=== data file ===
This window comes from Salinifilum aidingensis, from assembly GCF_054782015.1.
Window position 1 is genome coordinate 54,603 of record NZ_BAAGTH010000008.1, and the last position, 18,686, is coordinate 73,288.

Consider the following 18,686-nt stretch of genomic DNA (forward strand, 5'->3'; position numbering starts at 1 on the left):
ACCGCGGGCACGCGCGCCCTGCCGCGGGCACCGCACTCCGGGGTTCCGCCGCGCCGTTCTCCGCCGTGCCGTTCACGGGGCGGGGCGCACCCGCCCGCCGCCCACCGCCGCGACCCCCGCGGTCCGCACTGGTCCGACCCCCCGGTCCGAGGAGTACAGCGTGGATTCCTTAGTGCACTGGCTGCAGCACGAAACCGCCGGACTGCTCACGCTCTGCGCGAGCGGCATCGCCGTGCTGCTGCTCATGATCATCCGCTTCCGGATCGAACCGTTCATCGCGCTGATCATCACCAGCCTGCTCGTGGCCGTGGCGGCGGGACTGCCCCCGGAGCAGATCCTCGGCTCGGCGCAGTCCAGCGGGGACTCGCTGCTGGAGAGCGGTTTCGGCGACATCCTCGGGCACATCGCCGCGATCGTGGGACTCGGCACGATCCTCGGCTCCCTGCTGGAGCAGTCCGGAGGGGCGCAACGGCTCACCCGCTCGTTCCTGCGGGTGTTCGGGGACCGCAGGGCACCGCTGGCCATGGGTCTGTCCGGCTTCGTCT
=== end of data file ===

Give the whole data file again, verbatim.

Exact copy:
This window comes from Salinifilum aidingensis, from assembly GCF_054782015.1.
Window position 1 is genome coordinate 54,603 of record NZ_BAAGTH010000008.1, and the last position, 18,686, is coordinate 73,288.

Consider the following 18,686-nt stretch of genomic DNA (forward strand, 5'->3'; position numbering starts at 1 on the left):
ACCGCGGGCACGCGCGCCCTGCCGCGGGCACCGCACTCCGGGGTTCCGCCGCGCCGTTCTCCGCCGTGCCGTTCACGGGGCGGGGCGCACCCGCCCGCCGCCCACCGCCGCGACCCCCGCGGTCCGCACTGGTCCGACCCCCCGGTCCGAGGAGTACAGCGTGGATTCCTTAGTGCACTGGCTGCAGCACGAAACCGCCGGACTGCTCACGCTCTGCGCGAGCGGCATCGCCGTGCTGCTGCTCATGATCATCCGCTTCCGGATCGAACCGTTCATCGCGCTGATCATCACCAGCCTGCTCGTGGCCGTGGCGGCGGGACTGCCCCCGGAGCAGATCCTCGGCTCGGCGCAGTCCAGCGGGGACTCGCTGCTGGAGAGCGGTTTCGGCGACATCCTCGGGCACATCGCCGCGATCGTGGGACTCGGCACGATCCTCGGCTCCCTGCTGGAGCAGTCCGGAGGGGCGCAACGGCTCACCCGCTCGTTCCTGCGGGTGTTCGGGGACCGCAGGGCACCGCTGGCCATGGGTCTGTCCGGCTTCGTCT